Curran freezes Nassau’s property values for second consecutive year: report

Robert Pelaez
Former Nassau County Executive Laura Curran reportedly froze property values for the 2023-24 tax year before leaving office, according to a Newsday report. (Photo courtesy of Coldwell Banker Residential Brokerage)

Former Nassau County Executive Laura Curran froze the county’s residential property values for the  2023-24 tax year before she left office in December, according to a Newsday report.

Curran’s reported freezing of the property values marks the second consecutive year she decided to do so. In December 2020, Curran cited the economic uncertainty of the coronavirus pandemic as she froze the property values.

“By temporarily pausing property assessments, we can allow families and businesses a little more certainty so they can focus on the task of rebuilding their finances at a time of enormous economic uncertainty,” Curran said at the time.

Acting Nassau County Assessor Robin Laveman confirmed the freeze to Newsday and cited the fluctuating real estate market.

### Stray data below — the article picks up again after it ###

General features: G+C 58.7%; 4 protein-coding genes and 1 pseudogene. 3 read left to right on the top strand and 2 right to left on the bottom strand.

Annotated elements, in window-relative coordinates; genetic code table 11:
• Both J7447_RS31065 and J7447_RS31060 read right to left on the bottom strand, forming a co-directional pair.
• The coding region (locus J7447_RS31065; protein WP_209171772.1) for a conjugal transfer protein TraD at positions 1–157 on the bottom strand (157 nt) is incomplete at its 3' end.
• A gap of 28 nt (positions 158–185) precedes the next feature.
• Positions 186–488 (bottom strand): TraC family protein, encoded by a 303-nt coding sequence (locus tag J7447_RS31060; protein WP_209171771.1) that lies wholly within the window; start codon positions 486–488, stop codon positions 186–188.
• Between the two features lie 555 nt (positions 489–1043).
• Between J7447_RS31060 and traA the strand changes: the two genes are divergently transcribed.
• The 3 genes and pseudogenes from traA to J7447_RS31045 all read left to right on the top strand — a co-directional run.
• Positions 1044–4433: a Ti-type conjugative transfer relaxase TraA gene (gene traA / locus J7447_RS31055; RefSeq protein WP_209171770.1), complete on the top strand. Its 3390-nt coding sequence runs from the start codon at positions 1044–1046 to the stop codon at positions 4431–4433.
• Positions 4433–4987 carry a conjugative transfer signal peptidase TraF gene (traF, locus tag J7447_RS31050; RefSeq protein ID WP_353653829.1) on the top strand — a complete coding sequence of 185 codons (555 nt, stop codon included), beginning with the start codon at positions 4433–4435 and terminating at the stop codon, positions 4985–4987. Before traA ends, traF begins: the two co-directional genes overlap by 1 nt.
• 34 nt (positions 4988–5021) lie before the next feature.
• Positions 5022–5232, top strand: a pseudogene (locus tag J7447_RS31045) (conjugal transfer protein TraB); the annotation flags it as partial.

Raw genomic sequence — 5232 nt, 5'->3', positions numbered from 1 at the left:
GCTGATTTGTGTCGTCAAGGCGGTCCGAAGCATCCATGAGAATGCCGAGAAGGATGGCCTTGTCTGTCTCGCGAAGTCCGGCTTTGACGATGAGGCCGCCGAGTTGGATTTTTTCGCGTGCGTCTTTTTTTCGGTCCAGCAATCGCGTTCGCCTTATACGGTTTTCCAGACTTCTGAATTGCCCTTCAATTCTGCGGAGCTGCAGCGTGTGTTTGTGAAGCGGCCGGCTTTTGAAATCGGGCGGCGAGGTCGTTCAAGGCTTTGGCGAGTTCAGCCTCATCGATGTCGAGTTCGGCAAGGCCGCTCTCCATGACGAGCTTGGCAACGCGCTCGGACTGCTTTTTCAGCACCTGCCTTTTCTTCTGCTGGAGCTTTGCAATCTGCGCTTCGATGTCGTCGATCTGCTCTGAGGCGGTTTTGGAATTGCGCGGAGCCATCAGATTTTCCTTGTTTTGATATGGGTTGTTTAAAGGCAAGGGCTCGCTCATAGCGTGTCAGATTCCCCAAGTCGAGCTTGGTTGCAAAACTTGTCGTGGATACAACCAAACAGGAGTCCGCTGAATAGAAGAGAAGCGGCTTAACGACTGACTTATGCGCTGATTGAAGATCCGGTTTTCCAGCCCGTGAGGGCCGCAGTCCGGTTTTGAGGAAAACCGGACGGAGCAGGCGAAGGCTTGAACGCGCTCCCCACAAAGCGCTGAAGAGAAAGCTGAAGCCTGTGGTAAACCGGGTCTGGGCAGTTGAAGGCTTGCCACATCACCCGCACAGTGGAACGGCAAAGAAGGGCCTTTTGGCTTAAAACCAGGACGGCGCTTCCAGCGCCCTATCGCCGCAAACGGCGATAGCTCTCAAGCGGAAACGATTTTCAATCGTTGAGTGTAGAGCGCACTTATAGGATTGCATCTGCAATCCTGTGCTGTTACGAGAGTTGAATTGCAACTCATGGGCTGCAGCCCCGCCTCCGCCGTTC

“Nassau County has paused property valuation updates due to continued instability of the real estate market,” Laveman told Newsday. “Therefore, unless you have received an assessment reduction, correction of error, physically altered an improvement or petitioned for a map change, your notice should reflect the same property assessment as the previous tax year, as former County Executive Laura Curran again froze the roll for 2023-24 at the 2022-23 level.”

Laveman also told Newsday that the administration of County Executive Bruce Blakeman, a Republican who criticized Curran’s assessment undertaking before defeating her in the November election, was analyzing the “reassessment and laws associated with its implementation to create a more fair, accurate and equitable system.”

Efforts to reach Curran, Laveman or Blakeman for further comment were unavailing.

Curran called for the reassessment of approximately 400,000 homes in 2018, for the 2020-21 tax year, after the county’s assessment roll had been frozen since 2011. During that period, thousands of residents filed grievances on the value of their homes, winning reduced assessments and shifting the tax burden onto others who did not challenge their assessments.

Of the 227,475 residential grievances filed on the 2020-21 tentative assessment roll, the commission made 60,760 reductions of class one properties, according to officials.

According to December statistics from OneKey MLS, a multiple listing service that includes Long Island, the median sale price for homes increased year-over-year by 6.6 percent to $645,0000 in Nassau County.

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